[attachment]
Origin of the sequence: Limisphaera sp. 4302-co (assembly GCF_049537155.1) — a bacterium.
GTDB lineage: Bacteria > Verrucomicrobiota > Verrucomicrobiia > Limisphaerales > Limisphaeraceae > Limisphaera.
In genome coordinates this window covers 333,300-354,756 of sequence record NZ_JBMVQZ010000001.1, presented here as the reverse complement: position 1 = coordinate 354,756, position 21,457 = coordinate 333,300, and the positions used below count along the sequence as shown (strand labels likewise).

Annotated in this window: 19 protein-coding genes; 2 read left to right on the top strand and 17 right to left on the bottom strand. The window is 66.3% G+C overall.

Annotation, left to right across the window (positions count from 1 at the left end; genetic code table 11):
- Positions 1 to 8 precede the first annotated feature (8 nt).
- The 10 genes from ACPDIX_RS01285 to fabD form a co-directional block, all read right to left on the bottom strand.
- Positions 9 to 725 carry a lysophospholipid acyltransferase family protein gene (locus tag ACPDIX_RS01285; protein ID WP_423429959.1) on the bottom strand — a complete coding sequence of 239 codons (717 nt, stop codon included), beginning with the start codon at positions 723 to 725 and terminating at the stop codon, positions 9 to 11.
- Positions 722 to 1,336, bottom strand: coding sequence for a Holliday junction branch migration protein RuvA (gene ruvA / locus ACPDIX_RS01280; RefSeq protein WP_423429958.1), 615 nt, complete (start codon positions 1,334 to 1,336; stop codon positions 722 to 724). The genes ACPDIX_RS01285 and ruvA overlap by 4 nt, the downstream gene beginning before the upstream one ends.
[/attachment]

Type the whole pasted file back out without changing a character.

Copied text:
Origin of the sequence: Limisphaera sp. 4302-co (assembly GCF_049537155.1) — a bacterium.
GTDB lineage: Bacteria > Verrucomicrobiota > Verrucomicrobiia > Limisphaerales > Limisphaeraceae > Limisphaera.
In genome coordinates this window covers 333,300-354,756 of sequence record NZ_JBMVQZ010000001.1, presented here as the reverse complement: position 1 = coordinate 354,756, position 21,457 = coordinate 333,300, and the positions used below count along the sequence as shown (strand labels likewise).

Annotated in this window: 19 protein-coding genes; 2 read left to right on the top strand and 17 right to left on the bottom strand. The window is 66.3% G+C overall.

Annotation, left to right across the window (positions count from 1 at the left end; genetic code table 11):
- Positions 1 to 8 precede the first annotated feature (8 nt).
- The 10 genes from ACPDIX_RS01285 to fabD form a co-directional block, all read right to left on the bottom strand.
- Positions 9 to 725 carry a lysophospholipid acyltransferase family protein gene (locus tag ACPDIX_RS01285; protein ID WP_423429959.1) on the bottom strand — a complete coding sequence of 239 codons (717 nt, stop codon included), beginning with the start codon at positions 723 to 725 and terminating at the stop codon, positions 9 to 11.
- Positions 722 to 1,336, bottom strand: coding sequence for a Holliday junction branch migration protein RuvA (gene ruvA / locus ACPDIX_RS01280; RefSeq protein WP_423429958.1), 615 nt, complete (start codon positions 1,334 to 1,336; stop codon positions 722 to 724). The genes ACPDIX_RS01285 and ruvA overlap by 4 nt, the downstream gene beginning before the upstream one ends.